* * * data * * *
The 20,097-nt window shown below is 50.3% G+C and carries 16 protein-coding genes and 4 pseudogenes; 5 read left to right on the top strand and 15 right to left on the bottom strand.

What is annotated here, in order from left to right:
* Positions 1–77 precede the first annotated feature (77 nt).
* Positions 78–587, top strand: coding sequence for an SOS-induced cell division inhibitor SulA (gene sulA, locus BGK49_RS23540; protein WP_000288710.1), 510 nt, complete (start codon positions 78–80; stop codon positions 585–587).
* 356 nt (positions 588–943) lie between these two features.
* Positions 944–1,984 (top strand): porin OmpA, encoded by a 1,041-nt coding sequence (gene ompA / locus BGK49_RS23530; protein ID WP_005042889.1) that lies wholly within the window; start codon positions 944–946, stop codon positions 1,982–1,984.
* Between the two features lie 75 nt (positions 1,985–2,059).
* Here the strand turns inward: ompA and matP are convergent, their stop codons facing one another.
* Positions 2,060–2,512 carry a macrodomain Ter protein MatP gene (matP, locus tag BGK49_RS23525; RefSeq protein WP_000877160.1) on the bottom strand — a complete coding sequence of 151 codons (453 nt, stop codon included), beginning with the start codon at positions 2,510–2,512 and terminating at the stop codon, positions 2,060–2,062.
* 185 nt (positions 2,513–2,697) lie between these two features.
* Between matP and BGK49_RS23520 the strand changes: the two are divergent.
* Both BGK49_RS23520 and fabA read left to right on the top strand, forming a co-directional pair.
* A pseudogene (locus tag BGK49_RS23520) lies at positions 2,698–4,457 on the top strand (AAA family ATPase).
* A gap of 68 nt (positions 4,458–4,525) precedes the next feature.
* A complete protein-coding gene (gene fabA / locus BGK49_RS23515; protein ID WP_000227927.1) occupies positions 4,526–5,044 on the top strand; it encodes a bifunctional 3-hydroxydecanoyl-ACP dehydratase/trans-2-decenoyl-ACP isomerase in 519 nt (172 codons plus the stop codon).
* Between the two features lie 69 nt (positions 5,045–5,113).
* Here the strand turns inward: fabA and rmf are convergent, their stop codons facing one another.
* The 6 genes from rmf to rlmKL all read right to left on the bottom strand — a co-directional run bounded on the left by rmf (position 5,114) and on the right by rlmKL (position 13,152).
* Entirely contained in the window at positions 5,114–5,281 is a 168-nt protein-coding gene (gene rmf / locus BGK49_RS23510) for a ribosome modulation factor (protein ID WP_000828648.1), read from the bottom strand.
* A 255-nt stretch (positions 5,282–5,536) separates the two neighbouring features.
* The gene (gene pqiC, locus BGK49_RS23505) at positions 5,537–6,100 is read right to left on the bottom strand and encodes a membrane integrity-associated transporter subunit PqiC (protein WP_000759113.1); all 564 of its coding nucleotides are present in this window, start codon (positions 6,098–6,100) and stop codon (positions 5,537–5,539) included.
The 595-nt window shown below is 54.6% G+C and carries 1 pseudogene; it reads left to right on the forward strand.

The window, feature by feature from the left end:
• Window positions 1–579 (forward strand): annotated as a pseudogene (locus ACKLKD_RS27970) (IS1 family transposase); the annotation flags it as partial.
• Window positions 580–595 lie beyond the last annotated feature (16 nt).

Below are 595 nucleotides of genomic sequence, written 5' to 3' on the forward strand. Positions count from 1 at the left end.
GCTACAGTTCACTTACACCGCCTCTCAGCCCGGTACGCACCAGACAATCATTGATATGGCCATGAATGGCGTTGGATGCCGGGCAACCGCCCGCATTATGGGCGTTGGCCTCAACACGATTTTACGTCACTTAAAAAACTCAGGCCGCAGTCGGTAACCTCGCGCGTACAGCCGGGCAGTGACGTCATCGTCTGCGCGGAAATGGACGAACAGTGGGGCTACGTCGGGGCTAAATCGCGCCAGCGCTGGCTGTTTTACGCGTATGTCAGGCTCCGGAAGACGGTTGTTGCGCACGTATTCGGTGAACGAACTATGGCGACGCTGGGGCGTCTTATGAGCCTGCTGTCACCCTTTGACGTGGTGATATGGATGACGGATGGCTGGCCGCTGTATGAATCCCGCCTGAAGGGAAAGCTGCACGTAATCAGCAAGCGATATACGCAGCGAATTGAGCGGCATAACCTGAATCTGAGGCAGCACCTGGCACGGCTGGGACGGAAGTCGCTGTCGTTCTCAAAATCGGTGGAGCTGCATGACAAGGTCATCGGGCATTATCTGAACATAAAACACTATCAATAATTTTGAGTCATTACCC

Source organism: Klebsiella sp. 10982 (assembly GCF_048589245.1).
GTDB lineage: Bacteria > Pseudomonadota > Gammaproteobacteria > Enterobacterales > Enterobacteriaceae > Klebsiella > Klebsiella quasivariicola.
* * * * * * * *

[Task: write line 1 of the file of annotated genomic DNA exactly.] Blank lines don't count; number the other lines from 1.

The 20,097-nt window shown below is 50.3% G+C and carries 16 protein-coding genes and 4 pseudogenes; 5 read left to right on the top strand and 15 right to left on the bottom strand.